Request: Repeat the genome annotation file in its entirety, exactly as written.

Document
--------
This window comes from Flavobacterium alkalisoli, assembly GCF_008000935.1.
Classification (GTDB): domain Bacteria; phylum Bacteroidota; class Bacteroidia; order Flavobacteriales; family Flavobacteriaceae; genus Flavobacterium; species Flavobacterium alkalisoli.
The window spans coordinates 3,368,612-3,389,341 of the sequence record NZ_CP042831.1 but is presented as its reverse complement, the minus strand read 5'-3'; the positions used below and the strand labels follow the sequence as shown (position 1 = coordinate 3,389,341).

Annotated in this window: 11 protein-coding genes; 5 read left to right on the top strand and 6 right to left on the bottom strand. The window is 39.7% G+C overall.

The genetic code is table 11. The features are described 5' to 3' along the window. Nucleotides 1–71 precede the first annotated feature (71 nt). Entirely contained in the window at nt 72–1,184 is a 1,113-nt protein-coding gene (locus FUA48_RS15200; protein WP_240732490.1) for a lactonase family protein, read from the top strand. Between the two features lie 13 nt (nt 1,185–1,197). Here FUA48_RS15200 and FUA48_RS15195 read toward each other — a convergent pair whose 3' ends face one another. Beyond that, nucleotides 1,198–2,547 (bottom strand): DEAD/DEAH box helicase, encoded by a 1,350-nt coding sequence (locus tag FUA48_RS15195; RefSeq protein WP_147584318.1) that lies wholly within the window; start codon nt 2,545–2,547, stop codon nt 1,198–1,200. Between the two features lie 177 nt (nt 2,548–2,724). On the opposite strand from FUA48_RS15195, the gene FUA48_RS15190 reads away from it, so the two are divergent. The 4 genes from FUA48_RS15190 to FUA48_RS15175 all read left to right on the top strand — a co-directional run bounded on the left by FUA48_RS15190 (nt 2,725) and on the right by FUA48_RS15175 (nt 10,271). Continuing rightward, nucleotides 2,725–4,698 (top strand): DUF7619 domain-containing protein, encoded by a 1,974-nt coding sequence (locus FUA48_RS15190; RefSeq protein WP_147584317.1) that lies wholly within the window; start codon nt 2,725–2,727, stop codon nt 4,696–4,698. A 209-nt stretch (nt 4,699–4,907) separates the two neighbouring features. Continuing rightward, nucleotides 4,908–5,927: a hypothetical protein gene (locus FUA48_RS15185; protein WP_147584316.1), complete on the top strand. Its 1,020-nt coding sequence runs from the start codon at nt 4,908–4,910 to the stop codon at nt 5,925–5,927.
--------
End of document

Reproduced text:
This window comes from Flavobacterium alkalisoli, assembly GCF_008000935.1.
Classification (GTDB): domain Bacteria; phylum Bacteroidota; class Bacteroidia; order Flavobacteriales; family Flavobacteriaceae; genus Flavobacterium; species Flavobacterium alkalisoli.
The window spans coordinates 3,368,612-3,389,341 of the sequence record NZ_CP042831.1 but is presented as its reverse complement, the minus strand read 5'-3'; the positions used below and the strand labels follow the sequence as shown (position 1 = coordinate 3,389,341).

Annotated in this window: 11 protein-coding genes; 5 read left to right on the top strand and 6 right to left on the bottom strand. The window is 39.7% G+C overall.

The genetic code is table 11. The features are described 5' to 3' along the window. Nucleotides 1–71 precede the first annotated feature (71 nt). Entirely contained in the window at nt 72–1,184 is a 1,113-nt protein-coding gene (locus FUA48_RS15200; protein WP_240732490.1) for a lactonase family protein, read from the top strand. Between the two features lie 13 nt (nt 1,185–1,197). Here FUA48_RS15200 and FUA48_RS15195 read toward each other — a convergent pair whose 3' ends face one another. Beyond that, nucleotides 1,198–2,547 (bottom strand): DEAD/DEAH box helicase, encoded by a 1,350-nt coding sequence (locus tag FUA48_RS15195; RefSeq protein WP_147584318.1) that lies wholly within the window; start codon nt 2,545–2,547, stop codon nt 1,198–1,200. Between the two features lie 177 nt (nt 2,548–2,724). On the opposite strand from FUA48_RS15195, the gene FUA48_RS15190 reads away from it, so the two are divergent. The 4 genes from FUA48_RS15190 to FUA48_RS15175 all read left to right on the top strand — a co-directional run bounded on the left by FUA48_RS15190 (nt 2,725) and on the right by FUA48_RS15175 (nt 10,271). Continuing rightward, nucleotides 2,725–4,698 (top strand): DUF7619 domain-containing protein, encoded by a 1,974-nt coding sequence (locus FUA48_RS15190; RefSeq protein WP_147584317.1) that lies wholly within the window; start codon nt 2,725–2,727, stop codon nt 4,696–4,698. A 209-nt stretch (nt 4,699–4,907) separates the two neighbouring features. Continuing rightward, nucleotides 4,908–5,927: a hypothetical protein gene (locus FUA48_RS15185; protein WP_147584316.1), complete on the top strand. Its 1,020-nt coding sequence runs from the start codon at nt 4,908–4,910 to the stop codon at nt 5,925–5,927.